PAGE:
The following node map shows the nodes inside the compound node. The logic used to create this LightWave 3D node map is outlined below where I show you how to create normal maps from photographs with Adobe Photoshop step-by-step manually.
I’ve built a nodal surface that can be used to create normal maps and occlusion maps from four photographs. You may download the surface and try it out yourself. Enjoy!
Below I will show the step-by-step logic that was used to create the node maps for the DreamLight Normal Map Maker LightWave 3D surface and Filter Forge filter above. [There are even online utilities that may be used in a similar manner. Here is one example of an online normal map creation utility, NormalMap-Online. If you set that utility to a strength of 1 and invert the R, you will end up with a normal map close to what we will create below.]
Now for those who really want to roll up their sleeves and learn how to create normal maps from photographs manually in an image editor such as Adobe Photoshop I present the step-by-step process.
Create the Blue Layer in Photoshop
The trickiest channel to create is the blue channel. This represents Z vectors from blue = 128, Z = 0, laying on the polygon plane (in any circular direction indicated by the red/green amount) to blue = 255, Z = -1, pointing outward perpendicular to the plane. The completed blue layer may also be used as the basis to simulate an ambient occlusion map and specular map because vectors pointing perpendicular to the image would normally also be those that are less occluded and more specular.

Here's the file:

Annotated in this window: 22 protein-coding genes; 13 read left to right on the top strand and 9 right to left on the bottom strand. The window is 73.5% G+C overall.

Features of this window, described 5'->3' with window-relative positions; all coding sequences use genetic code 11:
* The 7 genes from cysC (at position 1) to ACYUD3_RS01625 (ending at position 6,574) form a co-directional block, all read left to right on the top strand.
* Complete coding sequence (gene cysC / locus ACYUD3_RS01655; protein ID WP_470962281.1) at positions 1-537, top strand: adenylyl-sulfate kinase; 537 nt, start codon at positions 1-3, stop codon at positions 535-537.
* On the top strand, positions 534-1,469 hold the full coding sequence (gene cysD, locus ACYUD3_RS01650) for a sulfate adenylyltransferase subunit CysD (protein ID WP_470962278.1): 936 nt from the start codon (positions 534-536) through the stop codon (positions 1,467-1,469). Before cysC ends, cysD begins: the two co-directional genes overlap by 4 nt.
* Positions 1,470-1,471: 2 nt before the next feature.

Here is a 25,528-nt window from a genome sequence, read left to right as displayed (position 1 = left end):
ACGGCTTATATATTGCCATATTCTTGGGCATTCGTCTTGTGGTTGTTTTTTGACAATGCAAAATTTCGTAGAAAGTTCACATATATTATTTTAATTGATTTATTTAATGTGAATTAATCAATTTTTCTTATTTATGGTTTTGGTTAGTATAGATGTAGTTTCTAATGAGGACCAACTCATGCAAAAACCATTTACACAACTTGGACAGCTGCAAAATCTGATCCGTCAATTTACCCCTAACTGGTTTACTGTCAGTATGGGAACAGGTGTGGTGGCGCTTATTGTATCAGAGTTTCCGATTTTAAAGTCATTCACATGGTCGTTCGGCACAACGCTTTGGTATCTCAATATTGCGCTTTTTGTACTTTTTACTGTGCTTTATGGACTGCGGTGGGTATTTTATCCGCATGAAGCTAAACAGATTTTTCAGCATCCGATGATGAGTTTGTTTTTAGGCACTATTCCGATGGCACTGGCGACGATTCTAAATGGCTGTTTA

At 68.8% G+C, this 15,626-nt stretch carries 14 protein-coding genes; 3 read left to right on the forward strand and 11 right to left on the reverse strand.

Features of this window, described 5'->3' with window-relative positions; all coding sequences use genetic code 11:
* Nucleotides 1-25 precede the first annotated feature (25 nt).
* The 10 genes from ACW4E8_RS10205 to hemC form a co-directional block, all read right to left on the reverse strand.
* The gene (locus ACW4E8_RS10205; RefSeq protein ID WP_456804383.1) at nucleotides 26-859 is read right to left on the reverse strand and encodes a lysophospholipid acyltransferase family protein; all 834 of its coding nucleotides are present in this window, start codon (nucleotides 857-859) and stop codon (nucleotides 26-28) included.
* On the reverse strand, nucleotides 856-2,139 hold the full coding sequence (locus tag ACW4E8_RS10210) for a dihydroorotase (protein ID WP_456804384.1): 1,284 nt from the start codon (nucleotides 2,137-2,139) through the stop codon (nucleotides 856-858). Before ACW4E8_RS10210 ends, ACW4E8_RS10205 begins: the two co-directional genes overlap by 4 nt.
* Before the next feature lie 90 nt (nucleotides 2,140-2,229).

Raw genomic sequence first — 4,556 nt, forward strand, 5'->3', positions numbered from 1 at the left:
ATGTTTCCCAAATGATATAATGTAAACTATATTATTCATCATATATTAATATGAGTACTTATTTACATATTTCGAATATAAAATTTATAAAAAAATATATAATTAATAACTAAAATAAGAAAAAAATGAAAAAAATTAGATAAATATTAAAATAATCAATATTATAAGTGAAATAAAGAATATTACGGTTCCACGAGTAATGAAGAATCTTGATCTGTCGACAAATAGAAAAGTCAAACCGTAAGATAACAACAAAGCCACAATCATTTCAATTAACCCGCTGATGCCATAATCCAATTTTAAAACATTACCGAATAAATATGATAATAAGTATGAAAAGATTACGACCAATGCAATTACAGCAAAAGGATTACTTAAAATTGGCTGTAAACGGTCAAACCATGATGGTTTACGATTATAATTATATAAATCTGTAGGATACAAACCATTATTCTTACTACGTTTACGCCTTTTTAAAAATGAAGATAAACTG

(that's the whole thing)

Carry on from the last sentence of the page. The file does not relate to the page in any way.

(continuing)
You could just take a fifth photograph with the light directly perpendicular to the object, but I couldn’t get the right angle due to the size of my camera and the close proximity didn’t allow the light to be placed at the proper angle. So I figured I would construct it by compositing the four side lighted photographs instead. I had initially tried using the shadows from each of the side lighted images to make the composite blue channel but that ended up looking a little rough and splotchy. The highlights are smoother than the shadows so I’ve updated this section to composite the blue channel using the inverse of the highlights instead of the original shadows as follows.
- Import all four original photos into a layer group.
- Create a new layer group with copies of all four photo layers. Leave the original photo layers alone for use again later.
- Set the Top copy layer, which is the lowest layer in the layer list, to Normal.
- Then set each of the other three layers, Right copy, Bottom copy and Left copy to Lighten. This will composite all the highlights together.
- Next add a hue/saturation adjustment layer above the Left copy layer but not clipped to it, so that it will affect all the layers below it.
- Set the Saturation to -100 to create a grayscale version of the composited highlights. It is not really necessary to convert it to grayscale because when we copy and paste the final composite into the blue channel it will automatically convert to grayscale. But converting it first makes it easier to judge and adjust the gamma without being distracted by the color.
- Add a Levels adjustment layer above the hue/saturation layer but not clipped to it, so that it will affect all the layers below it.
- Set the Output Levels to 255 – 0 to invert the image. This turns the highlights into shadows.
- Tweak the gray gamma slider as necessary so that you get mostly bright image.
This results in an image where all the areas facing the viewer are light with smooth shadows for all areas tilting away from the viewer.